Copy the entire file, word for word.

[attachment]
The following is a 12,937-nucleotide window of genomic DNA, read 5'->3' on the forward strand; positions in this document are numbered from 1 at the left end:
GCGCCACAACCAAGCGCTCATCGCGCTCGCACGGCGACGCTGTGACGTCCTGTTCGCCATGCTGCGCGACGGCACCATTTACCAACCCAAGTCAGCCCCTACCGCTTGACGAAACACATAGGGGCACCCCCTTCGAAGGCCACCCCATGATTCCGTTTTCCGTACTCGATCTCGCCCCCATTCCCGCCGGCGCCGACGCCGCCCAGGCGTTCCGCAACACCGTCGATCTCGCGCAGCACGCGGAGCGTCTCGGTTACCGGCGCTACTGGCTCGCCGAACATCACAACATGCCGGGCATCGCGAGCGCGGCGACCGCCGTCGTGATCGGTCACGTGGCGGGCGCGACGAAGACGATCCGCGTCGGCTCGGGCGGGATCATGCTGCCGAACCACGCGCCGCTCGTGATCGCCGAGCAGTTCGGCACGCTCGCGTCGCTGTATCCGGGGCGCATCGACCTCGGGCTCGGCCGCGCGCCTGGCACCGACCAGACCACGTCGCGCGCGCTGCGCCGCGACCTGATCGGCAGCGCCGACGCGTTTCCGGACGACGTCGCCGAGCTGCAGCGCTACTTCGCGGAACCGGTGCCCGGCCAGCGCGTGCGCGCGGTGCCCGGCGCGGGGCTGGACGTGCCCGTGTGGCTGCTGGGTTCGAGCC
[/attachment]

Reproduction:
The following is a 12,937-nucleotide window of genomic DNA, read 5'->3' on the forward strand; positions in this document are numbered from 1 at the left end:
GCGCCACAACCAAGCGCTCATCGCGCTCGCACGGCGACGCTGTGACGTCCTGTTCGCCATGCTGCGCGACGGCACCATTTACCAACCCAAGTCAGCCCCTACCGCTTGACGAAACACATAGGGGCACCCCCTTCGAAGGCCACCCCATGATTCCGTTTTCCGTACTCGATCTCGCCCCCATTCCCGCCGGCGCCGACGCCGCCCAGGCGTTCCGCAACACCGTCGATCTCGCGCAGCACGCGGAGCGTCTCGGTTACCGGCGCTACTGGCTCGCCGAACATCACAACATGCCGGGCATCGCGAGCGCGGCGACCGCCGTCGTGATCGGTCACGTGGCGGGCGCGACGAAGACGATCCGCGTCGGCTCGGGCGGGATCATGCTGCCGAACCACGCGCCGCTCGTGATCGCCGAGCAGTTCGGCACGCTCGCGTCGCTGTATCCGGGGCGCATCGACCTCGGGCTCGGCCGCGCGCCTGGCACCGACCAGACCACGTCGCGCGCGCTGCGCCGCGACCTGATCGGCAGCGCCGACGCGTTTCCGGACGACGTCGCCGAGCTGCAGCGCTACTTCGCGGAACCGGTGCCCGGCCAGCGCGTGCGCGCGGTGCCCGGCGCGGGGCTGGACGTGCCCGTGTGGCTGCTGGGTTCGAGCC